4. Write your goals down.
I kind of think this needs to be #1, but I guess before you write them down, you have to know how to do so, right?
5. A goal without a date is a dream. It’s okay if you miss your deadline; the date just helps set the time frame in your subconscious, so you’ll be able to achieve it.
My goal for publishing “Traveler” was January 1st. It wasn’t easy to do, with all the holiday preparations, gift shopping, and package mailing, but I made it. Even the ebook was available on Amazon before the 1st. The web site didn’t make it, but both Mark and I are working on that. Sometimes you don’t make your goal date, but it’s better to have one than not.
6. Challenge yourself.
This year, my running goal is for a 10K. I’m fine with running 5Ks, but after my co-workers started talking about running half-marathons, I was inspired. So what if they’re fifteen years my junior? Jeff Galloway has a book that I’ve been meaning to buy, called “Running Till You’re 100.” He’s still running marathons, why can’t I?
7. Keep your goals measurable and achievable.
By this, Peggy means you have a little more than a snowball’s chance in hell of achieving it. Running a 5K is doable and measurable. Lifting weights three days a week is doable; working up from 1 lb dumbbells to 5 lb dumbbells is measurable. Eating clean four days a week is doable for me… Mmm, not sure how this is measurable, unless you count how many days and meals? Whatever. You get the idea.
8. Review and envision. For every goal you set, you should be able to see or describe what success looks like. Spend time regularly to think: “If failure was not an option, what could my life look like a year from now?” Vividly imagine it in your mind. Use a dream book. Set up a dream wall. Fill them with things that inspire you. The mind has difficulty distinguishing between what is vividly imagined and what has actually happened. If you vividly imagine a thing, the mind can be fooled into thinking: “Wow, that really happened!”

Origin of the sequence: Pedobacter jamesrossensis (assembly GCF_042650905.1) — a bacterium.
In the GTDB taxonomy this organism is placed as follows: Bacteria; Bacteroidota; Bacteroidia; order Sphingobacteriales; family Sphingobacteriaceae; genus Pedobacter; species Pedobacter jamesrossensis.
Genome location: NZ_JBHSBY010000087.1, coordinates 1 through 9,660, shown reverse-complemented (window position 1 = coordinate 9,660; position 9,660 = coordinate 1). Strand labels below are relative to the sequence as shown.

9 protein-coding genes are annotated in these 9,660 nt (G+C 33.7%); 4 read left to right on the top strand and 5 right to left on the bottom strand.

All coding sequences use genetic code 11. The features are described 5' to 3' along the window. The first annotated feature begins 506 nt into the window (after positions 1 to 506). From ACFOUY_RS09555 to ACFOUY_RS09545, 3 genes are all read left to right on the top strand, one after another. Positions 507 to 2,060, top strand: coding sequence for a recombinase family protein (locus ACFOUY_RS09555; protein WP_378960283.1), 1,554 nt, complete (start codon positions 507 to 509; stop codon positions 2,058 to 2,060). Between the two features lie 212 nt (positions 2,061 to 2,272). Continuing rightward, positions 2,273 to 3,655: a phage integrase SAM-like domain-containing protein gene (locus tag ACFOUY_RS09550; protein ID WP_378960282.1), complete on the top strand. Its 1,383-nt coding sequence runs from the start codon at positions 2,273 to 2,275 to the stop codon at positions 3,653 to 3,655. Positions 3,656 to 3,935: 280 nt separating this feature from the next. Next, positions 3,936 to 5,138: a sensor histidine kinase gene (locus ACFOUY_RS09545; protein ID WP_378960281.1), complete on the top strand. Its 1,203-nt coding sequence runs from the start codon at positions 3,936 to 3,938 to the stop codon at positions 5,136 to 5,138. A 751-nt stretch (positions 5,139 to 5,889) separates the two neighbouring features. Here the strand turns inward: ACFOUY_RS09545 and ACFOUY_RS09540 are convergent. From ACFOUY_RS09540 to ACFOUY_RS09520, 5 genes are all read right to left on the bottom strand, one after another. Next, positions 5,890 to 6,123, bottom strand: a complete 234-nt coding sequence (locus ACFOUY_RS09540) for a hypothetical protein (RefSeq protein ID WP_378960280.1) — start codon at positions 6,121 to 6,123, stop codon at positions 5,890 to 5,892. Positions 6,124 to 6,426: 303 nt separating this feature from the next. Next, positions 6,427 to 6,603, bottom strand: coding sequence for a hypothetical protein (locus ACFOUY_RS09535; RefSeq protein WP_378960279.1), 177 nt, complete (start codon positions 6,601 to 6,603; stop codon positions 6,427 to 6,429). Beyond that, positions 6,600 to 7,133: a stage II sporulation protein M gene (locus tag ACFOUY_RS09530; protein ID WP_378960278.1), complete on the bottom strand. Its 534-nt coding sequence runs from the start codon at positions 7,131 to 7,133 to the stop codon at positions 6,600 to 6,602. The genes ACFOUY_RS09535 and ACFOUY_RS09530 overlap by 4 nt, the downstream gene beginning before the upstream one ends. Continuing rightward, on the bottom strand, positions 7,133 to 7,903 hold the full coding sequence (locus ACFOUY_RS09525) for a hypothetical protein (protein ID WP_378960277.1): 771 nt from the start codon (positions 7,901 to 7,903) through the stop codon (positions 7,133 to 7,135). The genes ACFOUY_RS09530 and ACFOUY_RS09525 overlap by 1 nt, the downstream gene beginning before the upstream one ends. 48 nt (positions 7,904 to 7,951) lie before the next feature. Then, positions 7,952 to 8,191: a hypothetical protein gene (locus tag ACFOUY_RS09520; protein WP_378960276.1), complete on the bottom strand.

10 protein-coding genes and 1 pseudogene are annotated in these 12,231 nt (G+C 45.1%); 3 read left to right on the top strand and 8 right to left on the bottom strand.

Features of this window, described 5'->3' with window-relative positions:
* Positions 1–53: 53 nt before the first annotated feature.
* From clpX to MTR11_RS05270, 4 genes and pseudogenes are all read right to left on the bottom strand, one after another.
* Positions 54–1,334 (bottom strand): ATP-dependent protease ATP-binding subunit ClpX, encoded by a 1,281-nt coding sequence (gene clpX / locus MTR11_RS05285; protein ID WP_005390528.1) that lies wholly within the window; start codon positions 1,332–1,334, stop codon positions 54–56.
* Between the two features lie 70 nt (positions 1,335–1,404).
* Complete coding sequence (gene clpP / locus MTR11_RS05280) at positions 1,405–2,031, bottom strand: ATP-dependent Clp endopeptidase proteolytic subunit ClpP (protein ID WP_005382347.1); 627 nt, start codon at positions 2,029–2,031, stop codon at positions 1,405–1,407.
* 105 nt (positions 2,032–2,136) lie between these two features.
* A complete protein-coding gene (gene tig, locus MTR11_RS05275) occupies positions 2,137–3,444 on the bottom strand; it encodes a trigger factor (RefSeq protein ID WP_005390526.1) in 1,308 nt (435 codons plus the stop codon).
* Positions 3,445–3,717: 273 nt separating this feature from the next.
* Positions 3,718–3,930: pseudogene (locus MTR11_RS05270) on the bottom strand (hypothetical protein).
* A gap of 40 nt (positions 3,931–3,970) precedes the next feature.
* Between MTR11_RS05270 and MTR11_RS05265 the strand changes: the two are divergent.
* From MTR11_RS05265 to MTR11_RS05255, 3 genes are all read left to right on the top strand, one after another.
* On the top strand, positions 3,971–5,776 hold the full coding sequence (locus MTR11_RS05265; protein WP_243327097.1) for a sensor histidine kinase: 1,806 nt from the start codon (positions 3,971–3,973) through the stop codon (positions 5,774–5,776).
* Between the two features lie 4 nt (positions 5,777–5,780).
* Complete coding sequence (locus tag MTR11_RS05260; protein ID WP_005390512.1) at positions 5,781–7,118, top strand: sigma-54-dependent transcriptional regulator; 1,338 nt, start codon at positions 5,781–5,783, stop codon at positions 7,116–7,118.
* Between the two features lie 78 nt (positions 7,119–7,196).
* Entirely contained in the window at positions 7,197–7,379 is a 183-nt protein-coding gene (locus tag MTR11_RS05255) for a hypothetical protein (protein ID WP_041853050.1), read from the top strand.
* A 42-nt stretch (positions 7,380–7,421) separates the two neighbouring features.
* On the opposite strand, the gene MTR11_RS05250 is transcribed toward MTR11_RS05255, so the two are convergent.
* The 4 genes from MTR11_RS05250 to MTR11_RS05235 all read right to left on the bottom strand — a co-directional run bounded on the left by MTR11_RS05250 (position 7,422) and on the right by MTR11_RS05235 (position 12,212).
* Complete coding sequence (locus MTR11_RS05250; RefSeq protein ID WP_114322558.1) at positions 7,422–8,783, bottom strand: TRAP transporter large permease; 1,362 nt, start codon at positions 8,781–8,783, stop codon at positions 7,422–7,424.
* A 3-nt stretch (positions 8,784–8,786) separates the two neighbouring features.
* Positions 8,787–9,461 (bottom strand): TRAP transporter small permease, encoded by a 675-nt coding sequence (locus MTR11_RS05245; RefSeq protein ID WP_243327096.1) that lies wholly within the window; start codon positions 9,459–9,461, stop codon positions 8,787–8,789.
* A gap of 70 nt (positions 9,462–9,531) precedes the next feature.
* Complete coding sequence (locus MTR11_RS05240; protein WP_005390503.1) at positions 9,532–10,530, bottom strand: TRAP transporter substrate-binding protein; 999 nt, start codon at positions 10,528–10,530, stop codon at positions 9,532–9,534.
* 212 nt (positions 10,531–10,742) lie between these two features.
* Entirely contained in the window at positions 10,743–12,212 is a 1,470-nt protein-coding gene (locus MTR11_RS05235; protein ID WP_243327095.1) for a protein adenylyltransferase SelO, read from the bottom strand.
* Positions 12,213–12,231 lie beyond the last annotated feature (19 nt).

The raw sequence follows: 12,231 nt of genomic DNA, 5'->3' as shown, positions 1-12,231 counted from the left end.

I have a prime example of this occurring. I was reading “The Sum of All Fears” by Tom Clancy, wherein (SPOILER), the Middle East crisis is solved by the creation of a triumvirate government of Muslim, Jewish, and Christian leaders. When I finished the book, I still believed that the peace was real. It took me 3 weeks of reminding myself that there was still war in the Middle East, which was one of the strangest experiences of my life. I rationalized it to make sense to me at the time, but now I’m convinced that it was because I was so totally engrossed in the story that it became real to me. My youngest son once asked me why I like reading so much, and I told him that reading a book is like watching a movie in my mind. It’s just that vivid, and so after reading Clancy’s novel, my mind could not distinguish between my imagining and reality.
This podcast couldn’t have come at a better time for me. I’m a couple of years behind in listening to it, but like most things in my life these days, I receive inspiration when I need it. If you’re interested in listening to Peggy and Larry, their website is “The Business of Writing Today.”
As I mentioned before, my first novel has finally been published (yay me!) and is available on Amazon in both print and ebook: Traveler, Book One of the Druid Chronicles. Ebook is free with print purchase, ’cause I don’t believe in charging you twice for the same story.
I’m going to go write my resolutions. Happy New Year!